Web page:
Tagged: ZeroHedge

Whats really driving the price of Bitcoin through the roof

Although Bitcoin is electronic and moves quickly, the real world doesn’t.  Since Bitcoin (which is colloquially BTC/USD) has been in the news, millions have decided to put their own money into the Crypto world and press their luck.  So here’s what’s driving the price.  Let’s say you want to buy Golem, it’s not offered on Coinbase, you need to first get an account at Bittrex or Cryptopia which are only fundable in Crypto.  That means if you are not a hacker or computer expert, you need to first connect your Coinbase account to your bank account at Wells or BOFA and then buy BTC paying the egregious 7% fee (which ironically is similar to an FX transaction).  Then, and only then, you can fund your Bittrex with BTC and buy XRP or whatever.  So this is driving the price of BTC higher, as there is precious little supply of BTC.  We call this in FX ‘real money flows’ – as DB noted recently, Japanese men have become ‘crypto day traders’ – but the real upward pressure is by using BTC as a base/funding currency, which is only beginning.  Crypto exchanges are experiencing huge bottlenecks, which means this squeeze has only started.  This week the price of BTC/USD can run up 100% or more due to this demand.  

That means, millions of people investing thousands of dollars, is driving the price of BTC up, and will likely continue to do so, until there are viable alternatives, which there will be.  Currently BTC is really the only choice for many – although it is slow, inefficient, and feature poor.


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Moody’s Considers Municipal Ratings Changes That Could Push Illinois Into Junk Territory

A few weeks ago, we expressed some level of astonishment that the rating agencies, in their infinite wisdom, decided to bestow an investment grade rating upon a new $3 billion bond issuance by the City of Chicago.  Of course, this wouldn’t be such a big deal but for the fact that the state of Illinois is a financial disaster that will undoubtedly be forced into bankruptcy at some point in the future courtesy of a staggering ~$150 billion funding gap on its public pensions, a mountain of debt and $16.4 billion in accrued AP because they can’t even afford to pay their bills on a timely basis.  Here are just a couple of our recent posts on these topics:

Alas, as Capitol Fax notes this morning, it seems as though Moody’s may finally be waking up to the farce that is their own municipal ratings system and is currently in the process of seeking comments from market participants on proposed changes for states’ general obligation credit ratings, which would include an increased emphasis on debt and pension obligations.  Of course, with their GO rating just one notch above junk, all of those long-only bond funds that have scooped up billions in ‘juicy’ 4% Illinois paper over the past couple of months should probably take notice.

Under the proposed changes, debt and pension obligations will have a 25% weight on state credit ratings, up from 20% currently. The individual state’s economy, another factor in Moody’s ratings, will also have a 25% weight, up from 20%. Governance will fall to 20% from 30% and finances will be maintained at 30%.

 

The debt and pension factor “is critical because debt and pension obligations are the primary long-term liabilities that states have,” Moody’s said in an announcement on the proposed changes Tuesday. “As these liabilities grow, states face rising expenses to pay debt and pension benefits. High fixed debt service and pension costs can crowd out other budgetary priorities and force states to raise taxes in order to meet them. Debt and pensions can curtail a state’s budgetary flexibility and heighten the risk that it will seek to deleverage through a debt restructuring.”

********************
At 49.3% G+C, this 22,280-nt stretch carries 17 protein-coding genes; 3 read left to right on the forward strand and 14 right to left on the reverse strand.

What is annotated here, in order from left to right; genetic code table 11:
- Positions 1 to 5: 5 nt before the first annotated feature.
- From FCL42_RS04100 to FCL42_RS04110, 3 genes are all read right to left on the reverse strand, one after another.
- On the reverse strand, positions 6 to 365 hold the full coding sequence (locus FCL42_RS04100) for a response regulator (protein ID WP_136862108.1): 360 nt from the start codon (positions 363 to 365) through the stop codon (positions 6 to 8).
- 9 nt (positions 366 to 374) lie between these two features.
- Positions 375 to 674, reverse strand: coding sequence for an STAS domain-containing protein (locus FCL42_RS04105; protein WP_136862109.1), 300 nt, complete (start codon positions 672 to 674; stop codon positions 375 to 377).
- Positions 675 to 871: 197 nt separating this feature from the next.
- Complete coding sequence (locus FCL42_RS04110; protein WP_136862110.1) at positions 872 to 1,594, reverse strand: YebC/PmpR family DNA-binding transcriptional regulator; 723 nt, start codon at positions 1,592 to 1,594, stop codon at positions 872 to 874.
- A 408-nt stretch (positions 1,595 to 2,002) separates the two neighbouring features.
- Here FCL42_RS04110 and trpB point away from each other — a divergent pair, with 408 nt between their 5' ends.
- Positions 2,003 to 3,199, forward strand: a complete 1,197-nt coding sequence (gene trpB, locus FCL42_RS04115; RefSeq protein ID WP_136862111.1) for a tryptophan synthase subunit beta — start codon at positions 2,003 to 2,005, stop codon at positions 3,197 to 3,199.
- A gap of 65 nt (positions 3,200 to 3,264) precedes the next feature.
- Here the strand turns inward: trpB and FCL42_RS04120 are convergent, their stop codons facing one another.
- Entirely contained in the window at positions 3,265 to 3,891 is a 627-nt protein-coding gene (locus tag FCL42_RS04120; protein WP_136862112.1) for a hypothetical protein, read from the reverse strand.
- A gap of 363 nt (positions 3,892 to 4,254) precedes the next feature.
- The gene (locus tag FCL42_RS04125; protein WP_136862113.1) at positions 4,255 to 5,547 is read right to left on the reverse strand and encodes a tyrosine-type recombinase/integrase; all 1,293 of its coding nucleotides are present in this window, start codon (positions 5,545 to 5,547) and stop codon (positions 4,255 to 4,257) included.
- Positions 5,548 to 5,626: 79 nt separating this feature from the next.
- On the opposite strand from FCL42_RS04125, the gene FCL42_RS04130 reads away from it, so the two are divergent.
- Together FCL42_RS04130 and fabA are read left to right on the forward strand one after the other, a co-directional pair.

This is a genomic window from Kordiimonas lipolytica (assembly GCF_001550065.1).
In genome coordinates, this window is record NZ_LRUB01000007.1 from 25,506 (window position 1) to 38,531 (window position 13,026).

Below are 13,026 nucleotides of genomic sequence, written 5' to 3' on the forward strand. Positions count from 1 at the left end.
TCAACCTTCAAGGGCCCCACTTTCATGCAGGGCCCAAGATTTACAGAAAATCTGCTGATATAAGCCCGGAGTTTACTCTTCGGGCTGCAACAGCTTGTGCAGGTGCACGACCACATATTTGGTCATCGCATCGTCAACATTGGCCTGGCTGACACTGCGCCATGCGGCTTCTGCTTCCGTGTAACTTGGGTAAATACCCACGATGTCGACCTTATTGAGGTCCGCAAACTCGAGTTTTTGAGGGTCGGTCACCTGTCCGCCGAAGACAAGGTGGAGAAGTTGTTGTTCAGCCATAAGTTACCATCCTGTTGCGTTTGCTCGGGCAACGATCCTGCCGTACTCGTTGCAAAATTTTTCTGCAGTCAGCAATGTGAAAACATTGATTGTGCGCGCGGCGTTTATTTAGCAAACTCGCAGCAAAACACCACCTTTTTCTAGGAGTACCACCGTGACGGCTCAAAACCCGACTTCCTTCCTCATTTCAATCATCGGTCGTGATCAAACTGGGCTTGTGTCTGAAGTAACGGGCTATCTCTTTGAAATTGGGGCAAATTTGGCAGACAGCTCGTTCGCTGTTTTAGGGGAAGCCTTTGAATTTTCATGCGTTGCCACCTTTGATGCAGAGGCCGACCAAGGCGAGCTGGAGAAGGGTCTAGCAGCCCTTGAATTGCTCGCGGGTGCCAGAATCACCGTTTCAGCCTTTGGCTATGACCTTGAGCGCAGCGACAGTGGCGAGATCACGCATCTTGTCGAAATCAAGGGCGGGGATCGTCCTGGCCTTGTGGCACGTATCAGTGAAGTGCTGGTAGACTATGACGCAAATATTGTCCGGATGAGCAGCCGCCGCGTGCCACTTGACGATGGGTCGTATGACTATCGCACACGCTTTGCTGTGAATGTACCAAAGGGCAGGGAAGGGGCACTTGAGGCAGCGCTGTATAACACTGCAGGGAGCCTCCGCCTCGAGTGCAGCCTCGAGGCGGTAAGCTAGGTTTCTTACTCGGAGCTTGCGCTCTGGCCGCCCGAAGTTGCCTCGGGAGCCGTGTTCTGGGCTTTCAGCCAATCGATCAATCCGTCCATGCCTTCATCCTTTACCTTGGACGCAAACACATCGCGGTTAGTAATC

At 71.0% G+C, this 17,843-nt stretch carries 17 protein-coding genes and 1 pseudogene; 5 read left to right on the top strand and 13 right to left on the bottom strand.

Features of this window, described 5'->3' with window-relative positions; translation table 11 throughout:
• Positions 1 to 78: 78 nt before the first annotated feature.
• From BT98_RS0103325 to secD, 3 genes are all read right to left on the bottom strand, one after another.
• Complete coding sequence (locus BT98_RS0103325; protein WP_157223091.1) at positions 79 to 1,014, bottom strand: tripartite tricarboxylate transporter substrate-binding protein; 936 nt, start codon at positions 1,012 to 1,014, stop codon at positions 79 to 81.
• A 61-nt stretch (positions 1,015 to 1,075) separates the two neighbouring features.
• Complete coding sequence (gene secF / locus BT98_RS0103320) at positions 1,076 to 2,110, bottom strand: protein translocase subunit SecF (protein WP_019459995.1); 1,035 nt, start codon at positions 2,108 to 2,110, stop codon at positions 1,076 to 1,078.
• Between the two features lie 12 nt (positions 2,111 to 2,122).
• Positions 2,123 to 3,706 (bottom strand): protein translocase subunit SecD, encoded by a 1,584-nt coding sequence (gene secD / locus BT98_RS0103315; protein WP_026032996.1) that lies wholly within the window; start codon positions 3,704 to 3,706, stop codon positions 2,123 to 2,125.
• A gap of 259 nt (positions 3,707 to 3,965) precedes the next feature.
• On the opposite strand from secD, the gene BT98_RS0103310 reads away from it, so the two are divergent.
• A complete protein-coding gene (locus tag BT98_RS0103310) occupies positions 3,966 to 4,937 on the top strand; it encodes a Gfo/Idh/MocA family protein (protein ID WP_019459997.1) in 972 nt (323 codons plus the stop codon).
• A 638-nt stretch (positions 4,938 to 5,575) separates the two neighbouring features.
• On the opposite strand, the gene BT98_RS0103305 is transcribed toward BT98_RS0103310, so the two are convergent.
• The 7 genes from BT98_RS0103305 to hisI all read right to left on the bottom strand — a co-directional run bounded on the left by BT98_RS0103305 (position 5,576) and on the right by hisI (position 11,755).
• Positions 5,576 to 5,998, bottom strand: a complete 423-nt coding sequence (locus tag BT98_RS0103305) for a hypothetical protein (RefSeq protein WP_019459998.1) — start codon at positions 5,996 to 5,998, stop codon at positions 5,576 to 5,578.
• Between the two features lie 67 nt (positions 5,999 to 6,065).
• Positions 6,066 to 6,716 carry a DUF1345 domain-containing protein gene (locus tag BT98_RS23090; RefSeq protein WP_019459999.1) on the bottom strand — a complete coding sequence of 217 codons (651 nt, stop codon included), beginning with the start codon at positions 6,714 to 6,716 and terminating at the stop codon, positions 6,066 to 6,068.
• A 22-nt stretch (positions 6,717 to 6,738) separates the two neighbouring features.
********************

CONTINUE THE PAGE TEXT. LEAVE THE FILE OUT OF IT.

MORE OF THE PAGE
Illinois

Of course, the proposed changes come just after Fitch put out their 2017 State Pension Update which showed that Illinois’ pension crisis is the worst in the nation with an underfunding of more than $151 billion…or $60 billion more than second worst state: New Jersey.

“Six states have long-term liability burdens that Fitch considers elevated [in excess of 20 percent of personal income],” the report said, “with Illinois carrying the highest liability burden at 28.5 percent of personal income.”

 

Fitch Senior Director Doug Offerman said taxpayers should care because the burden takes up more than 28 percent of all personal income in Illinois, “which is essentially a proxy for the wealth level, the resource base of a given government.”

 

“For the last several years the [pension] increases did grow faster, and I would say do crowd out other spending that might have otherwise taken up organic revenue growth,” [Fitch Ratings Senior Director Karen Krop] said.

Meanwhile, State Senator Dan McConchie (R) noted, as have we on multiple occasions, that people are already fleeing Illinois in droves because of its financial crisis and resulting tax burdens.  “Whether it’s through their property taxes or because of the recent income tax increase, they just can’t afford to [stay here],” McConchie said. “This day of reckoning is fast approaching us. I don’t think we want to wait until the absolute last minute to try and do everything we can to really right the ship.”

Unfortunately, Mr. McConchie, we’re afraid your proverbial ship is taking on so much water at this point that it hasn’t a hope of surviving the crushing weight of your state’s mounting debts…perhaps it’s better at this point to simply seek a life raft and follow your constituents to Texas.


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Goldman Sachs: 2017 In 100 Charts

Goldman Sachs' Sumana Manoghar, Hugo Scott-Gall, and Navreen Sandhu wax lyrical in their introduction to the 100 most interesting charts of 2017…